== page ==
IMAGE: GIRL ASKS FOR MONEY ON FROZEN STREET
SERGEI SUPINSKY  /  AFP/Getty Images
The subzero temperatures in Ukraine last month didn't stop people from their activities. This girl in Kiev was asking passers-by for money on Jan. 25.
updated 2/1/2006 10:59:04 AM ET 2006-02-01T15:59:04

Some 589 people died from the cold in Ukraine over a 15-day period of record-breaking low temperatures last month, the Health Ministry said Wednesday.

The deaths occurred between Jan. 16 and Jan. 31, the ministry said in a statement.

Nearly 7,000 Ukrainians asked for medical help as temperatures dipped to around -13 F, but only about half required hospitalization. The ministry said the victims were mostly homeless and intoxicated people. The majority were from the eastern Ukrainian city of Kharkiv.

Meanwhile, President Viktor Yushchenko ordered his government Wednesday to end an 11-day-long heating outage in a Ukrainian city by Feb. 11 and said those responsible for the unprecedented breakdown must be held responsible.

Some 60,000 people have been shivering in unheated apartments in Alchevsk since Jan. 22, when the eastern city's heating system failed during the cold spell.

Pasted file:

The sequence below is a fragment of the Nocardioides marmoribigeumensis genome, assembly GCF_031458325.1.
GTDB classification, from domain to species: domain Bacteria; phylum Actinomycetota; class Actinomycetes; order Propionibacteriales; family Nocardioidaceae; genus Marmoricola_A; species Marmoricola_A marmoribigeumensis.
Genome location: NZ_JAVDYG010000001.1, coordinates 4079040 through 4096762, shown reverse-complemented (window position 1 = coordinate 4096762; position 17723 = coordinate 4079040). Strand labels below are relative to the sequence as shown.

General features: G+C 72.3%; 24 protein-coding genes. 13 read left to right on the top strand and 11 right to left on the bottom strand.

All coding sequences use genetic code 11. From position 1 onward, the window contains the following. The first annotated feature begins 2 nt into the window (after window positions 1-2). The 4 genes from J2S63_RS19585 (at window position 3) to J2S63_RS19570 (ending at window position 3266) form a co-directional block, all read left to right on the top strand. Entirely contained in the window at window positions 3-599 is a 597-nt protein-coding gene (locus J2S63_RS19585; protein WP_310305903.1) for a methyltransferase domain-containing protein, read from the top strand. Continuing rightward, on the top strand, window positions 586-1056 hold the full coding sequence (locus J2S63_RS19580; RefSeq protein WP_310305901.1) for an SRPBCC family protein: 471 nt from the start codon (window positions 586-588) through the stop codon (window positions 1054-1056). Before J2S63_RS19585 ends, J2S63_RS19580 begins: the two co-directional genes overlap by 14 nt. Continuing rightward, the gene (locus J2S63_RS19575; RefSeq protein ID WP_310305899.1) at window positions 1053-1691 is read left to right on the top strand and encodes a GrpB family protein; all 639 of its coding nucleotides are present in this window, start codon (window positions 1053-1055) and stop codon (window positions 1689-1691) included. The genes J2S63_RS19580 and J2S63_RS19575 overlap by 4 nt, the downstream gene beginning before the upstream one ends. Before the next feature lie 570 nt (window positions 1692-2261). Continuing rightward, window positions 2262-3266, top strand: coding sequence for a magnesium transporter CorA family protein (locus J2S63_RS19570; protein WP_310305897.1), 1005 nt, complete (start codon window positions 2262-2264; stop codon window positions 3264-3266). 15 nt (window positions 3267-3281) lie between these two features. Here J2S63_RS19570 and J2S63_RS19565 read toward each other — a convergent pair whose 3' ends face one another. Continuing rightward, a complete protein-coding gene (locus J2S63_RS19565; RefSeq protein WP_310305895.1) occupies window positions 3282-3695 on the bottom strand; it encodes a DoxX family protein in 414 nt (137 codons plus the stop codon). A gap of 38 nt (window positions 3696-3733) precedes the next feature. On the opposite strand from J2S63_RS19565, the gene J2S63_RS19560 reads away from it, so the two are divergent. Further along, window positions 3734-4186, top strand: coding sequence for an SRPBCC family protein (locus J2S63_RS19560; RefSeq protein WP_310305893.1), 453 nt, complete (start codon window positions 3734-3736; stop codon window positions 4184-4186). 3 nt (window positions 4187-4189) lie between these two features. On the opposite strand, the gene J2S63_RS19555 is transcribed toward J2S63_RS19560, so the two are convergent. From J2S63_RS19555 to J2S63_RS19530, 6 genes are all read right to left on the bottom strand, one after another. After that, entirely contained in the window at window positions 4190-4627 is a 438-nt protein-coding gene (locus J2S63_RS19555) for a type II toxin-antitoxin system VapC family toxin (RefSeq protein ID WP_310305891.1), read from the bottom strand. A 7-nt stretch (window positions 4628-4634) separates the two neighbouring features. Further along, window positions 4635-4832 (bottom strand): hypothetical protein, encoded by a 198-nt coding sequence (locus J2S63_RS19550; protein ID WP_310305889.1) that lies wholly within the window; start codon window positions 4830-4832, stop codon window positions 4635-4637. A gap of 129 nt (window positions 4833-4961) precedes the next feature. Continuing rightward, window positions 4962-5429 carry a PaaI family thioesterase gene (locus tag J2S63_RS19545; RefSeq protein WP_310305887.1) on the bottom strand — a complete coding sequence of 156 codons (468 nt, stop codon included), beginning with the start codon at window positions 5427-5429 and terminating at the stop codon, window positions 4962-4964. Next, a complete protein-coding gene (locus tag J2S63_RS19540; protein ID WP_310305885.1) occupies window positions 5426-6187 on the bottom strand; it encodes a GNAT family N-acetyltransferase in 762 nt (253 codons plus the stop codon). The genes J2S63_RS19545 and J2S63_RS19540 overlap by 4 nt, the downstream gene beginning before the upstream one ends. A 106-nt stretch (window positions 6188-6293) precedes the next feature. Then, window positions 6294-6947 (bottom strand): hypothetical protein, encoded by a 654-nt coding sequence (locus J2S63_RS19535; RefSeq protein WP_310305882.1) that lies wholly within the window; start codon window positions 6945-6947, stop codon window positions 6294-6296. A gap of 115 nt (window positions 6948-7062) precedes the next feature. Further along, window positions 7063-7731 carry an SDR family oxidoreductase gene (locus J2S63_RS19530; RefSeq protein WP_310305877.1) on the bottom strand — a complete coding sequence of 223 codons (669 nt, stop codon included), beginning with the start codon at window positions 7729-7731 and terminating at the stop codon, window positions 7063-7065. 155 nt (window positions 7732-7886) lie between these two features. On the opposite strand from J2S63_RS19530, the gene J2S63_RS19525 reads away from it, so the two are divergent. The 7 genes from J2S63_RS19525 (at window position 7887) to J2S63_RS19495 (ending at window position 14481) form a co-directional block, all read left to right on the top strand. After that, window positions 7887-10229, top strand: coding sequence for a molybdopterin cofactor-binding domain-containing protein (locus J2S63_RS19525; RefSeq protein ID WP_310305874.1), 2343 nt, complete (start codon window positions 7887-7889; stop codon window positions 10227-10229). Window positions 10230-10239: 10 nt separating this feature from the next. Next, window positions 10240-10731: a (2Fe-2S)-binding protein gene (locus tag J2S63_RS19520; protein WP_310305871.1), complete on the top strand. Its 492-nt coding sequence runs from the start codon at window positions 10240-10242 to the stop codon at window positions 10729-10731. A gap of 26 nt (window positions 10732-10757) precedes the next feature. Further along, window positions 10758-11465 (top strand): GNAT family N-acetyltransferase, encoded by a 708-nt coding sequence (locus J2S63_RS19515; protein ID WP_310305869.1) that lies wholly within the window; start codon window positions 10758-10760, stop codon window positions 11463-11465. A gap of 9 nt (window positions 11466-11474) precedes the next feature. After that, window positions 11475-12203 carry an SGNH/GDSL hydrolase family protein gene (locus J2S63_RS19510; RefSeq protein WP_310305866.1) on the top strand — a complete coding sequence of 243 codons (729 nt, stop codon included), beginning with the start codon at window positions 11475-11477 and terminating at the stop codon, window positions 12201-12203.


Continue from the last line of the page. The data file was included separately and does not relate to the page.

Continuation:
The shutdown occurred when one of the main pipes pumping hot water from a central boiler into apartment houses, schools and other municipal buildings froze and broke down. A government delegation was expected to travel to Alchevsk on Thursday to oversee repairs, Yushchenko said in a statement.

Yushchenko visited the city Monday and blamed local officials for the problems.

During his visit, the president proposed that all of Alchevsk's children be sent to Ukraine's Crimean resorts until heating is restored. The first 655 children were scheduled to head south on Wednesday, the news agency Interfax reported.

Last week's cold snap caused a record jump in gas consumption in Ukraine as this country's aging and inefficient heating systems struggled to cope.

Temperatures have since risen to more normal winter levels in Ukraine, with many schools and other businesses that had closed last week reopening this week.

Copyright 2006 The Associated Press. All rights reserved. This material may not be published, broadcast, rewritten or redistributed.

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